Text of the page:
The argument for Silverlight as part of your corporate optimized desktop

silverlightWhat do you deploy to your people as part of your corporate standard desktop?  Windows 7 – yep gota have that! Office 2010?  Yep you know you need to moving to it if you want your people to work as efficiently as possible.  MDOP – well obviously you’re going to be using parts of MDOP to get the job done, be it App-V to deploy your line of business app or Med-V to deploy the actual desktop.  Over and above that what more are you packing in?  Is Silverlight in there?  In this post that’s exactly what I propose.  You should be rolling Silverlight as part of your standard practice.

I can already hear the question screaming in over the ether…Why? Why? Why?!

And I can hear the reasons for not doing it too… “it’s another thing to maintain”, “it’ll encourage people to watch x-y-z instead of working”, “we don’t code for Silverlight, none of our own apps use Silverlight”, Actually that’s a good way to answer the why.

“it’s another thing to maintain”

That is a stance that you could take, given how hard other plugins are to manage.  But we’ve thought about it well in advance and there are two very easy ways to do it.  Firstly Windows Update is aware of Silverlight, so your WSUS, SCCM or SMS infrastructure that you’ve already deployed to manage your business is ready to keep your Silverlight clients on the latest version.  Then there’s Windows Intune, when it’s released there’s yet another option for management. 

Secondly Silverlight itself can check for updates and install them, something that’s controllable via group policy.  What’s required for this “self update” option is for the user to have Administrator access to their PC and an Internet connection.

If you have a more tightly controlled environment then option one is probably for you but if you’ve chosen not to do too much in the way of management you’ve got yourself covered with option 2.

“it’ll encourage people to watch x-y-z instead of working”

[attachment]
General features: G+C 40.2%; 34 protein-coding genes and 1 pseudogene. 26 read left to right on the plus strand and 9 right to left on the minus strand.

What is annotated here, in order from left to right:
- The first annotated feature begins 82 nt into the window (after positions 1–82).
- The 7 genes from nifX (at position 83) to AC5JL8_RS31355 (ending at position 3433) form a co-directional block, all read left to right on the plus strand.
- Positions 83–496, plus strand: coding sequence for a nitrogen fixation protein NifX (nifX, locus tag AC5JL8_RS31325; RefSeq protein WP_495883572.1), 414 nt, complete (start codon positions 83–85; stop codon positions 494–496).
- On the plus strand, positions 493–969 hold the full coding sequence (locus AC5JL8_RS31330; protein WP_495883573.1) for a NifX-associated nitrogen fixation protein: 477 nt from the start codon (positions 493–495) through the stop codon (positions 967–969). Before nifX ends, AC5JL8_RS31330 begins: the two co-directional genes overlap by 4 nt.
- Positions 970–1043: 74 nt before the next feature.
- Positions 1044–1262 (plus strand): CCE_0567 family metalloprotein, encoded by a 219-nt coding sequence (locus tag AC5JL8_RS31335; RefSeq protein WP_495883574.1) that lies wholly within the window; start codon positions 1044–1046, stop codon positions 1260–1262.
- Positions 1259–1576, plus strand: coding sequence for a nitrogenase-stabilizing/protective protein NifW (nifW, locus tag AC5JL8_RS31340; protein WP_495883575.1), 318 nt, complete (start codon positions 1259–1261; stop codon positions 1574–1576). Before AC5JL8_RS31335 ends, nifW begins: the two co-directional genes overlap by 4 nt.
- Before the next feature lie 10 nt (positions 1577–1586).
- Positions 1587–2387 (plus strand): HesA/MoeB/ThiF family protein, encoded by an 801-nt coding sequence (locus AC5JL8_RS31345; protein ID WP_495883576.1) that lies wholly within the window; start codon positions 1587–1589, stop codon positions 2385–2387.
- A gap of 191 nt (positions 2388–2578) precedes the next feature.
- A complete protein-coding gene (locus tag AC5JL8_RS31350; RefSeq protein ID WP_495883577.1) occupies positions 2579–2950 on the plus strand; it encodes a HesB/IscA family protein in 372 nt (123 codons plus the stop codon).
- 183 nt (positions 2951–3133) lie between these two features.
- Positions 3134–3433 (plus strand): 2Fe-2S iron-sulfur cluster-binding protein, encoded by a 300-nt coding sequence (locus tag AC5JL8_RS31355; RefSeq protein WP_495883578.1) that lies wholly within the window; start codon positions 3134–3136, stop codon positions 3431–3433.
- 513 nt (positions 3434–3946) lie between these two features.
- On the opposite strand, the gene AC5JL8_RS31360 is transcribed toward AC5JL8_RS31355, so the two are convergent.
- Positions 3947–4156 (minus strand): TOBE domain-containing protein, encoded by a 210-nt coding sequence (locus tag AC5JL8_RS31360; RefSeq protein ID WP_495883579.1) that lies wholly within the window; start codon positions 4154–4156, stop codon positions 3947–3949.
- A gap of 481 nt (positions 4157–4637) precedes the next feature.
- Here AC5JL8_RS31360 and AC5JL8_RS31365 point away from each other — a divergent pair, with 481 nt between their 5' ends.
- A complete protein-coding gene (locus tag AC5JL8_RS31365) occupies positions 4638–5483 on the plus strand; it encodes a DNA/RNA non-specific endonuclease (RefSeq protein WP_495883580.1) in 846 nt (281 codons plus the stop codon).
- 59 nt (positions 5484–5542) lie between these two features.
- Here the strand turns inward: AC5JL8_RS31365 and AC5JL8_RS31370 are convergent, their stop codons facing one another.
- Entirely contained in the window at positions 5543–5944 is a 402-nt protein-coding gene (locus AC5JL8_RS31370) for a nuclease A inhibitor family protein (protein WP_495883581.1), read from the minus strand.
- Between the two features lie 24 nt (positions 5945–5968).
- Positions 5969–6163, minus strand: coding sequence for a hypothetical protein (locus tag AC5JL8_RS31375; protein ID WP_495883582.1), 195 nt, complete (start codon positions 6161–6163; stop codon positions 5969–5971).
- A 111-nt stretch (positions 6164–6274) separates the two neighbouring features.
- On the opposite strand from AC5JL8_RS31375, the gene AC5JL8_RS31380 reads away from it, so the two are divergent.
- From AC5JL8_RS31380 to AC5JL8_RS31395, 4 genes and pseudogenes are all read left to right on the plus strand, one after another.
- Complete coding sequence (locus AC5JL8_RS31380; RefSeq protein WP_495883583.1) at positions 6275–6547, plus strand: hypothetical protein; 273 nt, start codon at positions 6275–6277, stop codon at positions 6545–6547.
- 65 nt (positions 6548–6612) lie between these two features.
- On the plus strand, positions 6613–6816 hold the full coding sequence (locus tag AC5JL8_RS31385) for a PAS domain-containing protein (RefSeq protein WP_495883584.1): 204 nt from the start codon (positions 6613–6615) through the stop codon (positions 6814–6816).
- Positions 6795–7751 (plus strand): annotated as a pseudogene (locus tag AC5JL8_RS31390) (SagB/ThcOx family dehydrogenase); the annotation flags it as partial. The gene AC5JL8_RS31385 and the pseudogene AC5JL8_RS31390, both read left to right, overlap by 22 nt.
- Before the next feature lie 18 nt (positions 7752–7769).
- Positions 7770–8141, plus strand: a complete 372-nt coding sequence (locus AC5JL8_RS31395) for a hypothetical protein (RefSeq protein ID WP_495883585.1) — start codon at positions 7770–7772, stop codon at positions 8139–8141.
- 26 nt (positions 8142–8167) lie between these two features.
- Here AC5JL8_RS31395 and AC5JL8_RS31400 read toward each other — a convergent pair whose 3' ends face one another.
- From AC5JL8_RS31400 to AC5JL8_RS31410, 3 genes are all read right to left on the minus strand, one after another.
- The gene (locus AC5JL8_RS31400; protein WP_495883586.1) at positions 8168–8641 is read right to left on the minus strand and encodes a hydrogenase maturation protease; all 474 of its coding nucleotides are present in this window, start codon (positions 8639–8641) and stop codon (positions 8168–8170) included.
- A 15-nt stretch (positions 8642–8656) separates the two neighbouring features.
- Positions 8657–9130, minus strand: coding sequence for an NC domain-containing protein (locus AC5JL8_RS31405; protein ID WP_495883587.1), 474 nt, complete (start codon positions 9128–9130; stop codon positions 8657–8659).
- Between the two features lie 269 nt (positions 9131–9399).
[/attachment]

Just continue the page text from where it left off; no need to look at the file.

Really?  I’m not sure there’s a huge amount of merit in the argument for blocking peoples access to specific sites these days.  It might be me, I might not be seeing it, but we don’t block access to iPlayer (or SkyPlayer which uses Silverlight) at Microsoft and I don’t see people watching TV shows all day.  Surely as an IT Pro it’s better to provide the flexibility in case they do come across a business critical site that uses Silverlight – perhaps something using Pivot for really rich BI?

“we don’t code for Silverlight, none of our own apps use Silverlight”

Ahh the famous case of the chicken and the egg.  I’m a firm believer that if you give people the ability to build something they’ll push the envelope and really build SOMETHING.  How much of a difference would it make to your people if your line of business application actually looked the part and was so easy to maintain that the dev guys were able to keep it beating with the pulse of your business and users?  IT Pros should be leading here, providing the tools and capabilities to make things better.  It’s the same reason that I always think it’s best to deploy 64bit over 32bit where possible.  Not because you need it right now, but you might. 

I always remember being forced to deploy another browser plugin because a CBT (Computer Based Training) course was developed that would only run with version 9.55 or later and we were on version 7, in a regulated industry where you need everyone (that was about 10k people) to complete the training in 30 days time it was a painful lesson.

Do you deploy Office?  Well if you do and if you intend to allow people to use Office 2010 Web Apps then you’ll get a much better experience with Silverlight installed as helps with even little things like synchronising files to the web.  The Office deployment guide goes into far more detail:

Silverlight enables a better online experience with, powers the Office 2010 interactive guides (available with Office 2010), improves the user experience of Microsoft SharePoint Server 2010, improves the performance of Office Web Companion applications, and helps with the process of uploading Office documents to cloud services.

So all up, if you want the best Office 2010 experience you want to be installing Silverlight and if you don’t you’re going to miss out on some great features – the interactive guides significantly diminish the learning curve for your users!

From the why we move into the how:

How do I deploy Silverlight at work?

As I’ve mentioned a couple of times above, Silverlight is pretty easy to deploy and we’ve done all the heavy lifting for you with the trusty deployment guide.  But to summarise it you can:

  • Deploy manually
  • Deploy with just WSUS
  • Deploy with SCCM and WSUS together
  • Use group policy
  • Deploy as part of your standard image

The last option isn’t mentioned in the deployment guide, however it’s as simple as installing before you sysprep your image and you can then mange Silverlight using WSUS and Group policy to keep it up to date.  It’s probably best to use this option as a more tactical move if you’re a large organisation.


For more information on Windows 7 deployment see Springboard, for more on Silverlight see for more information on Optimized Desktop see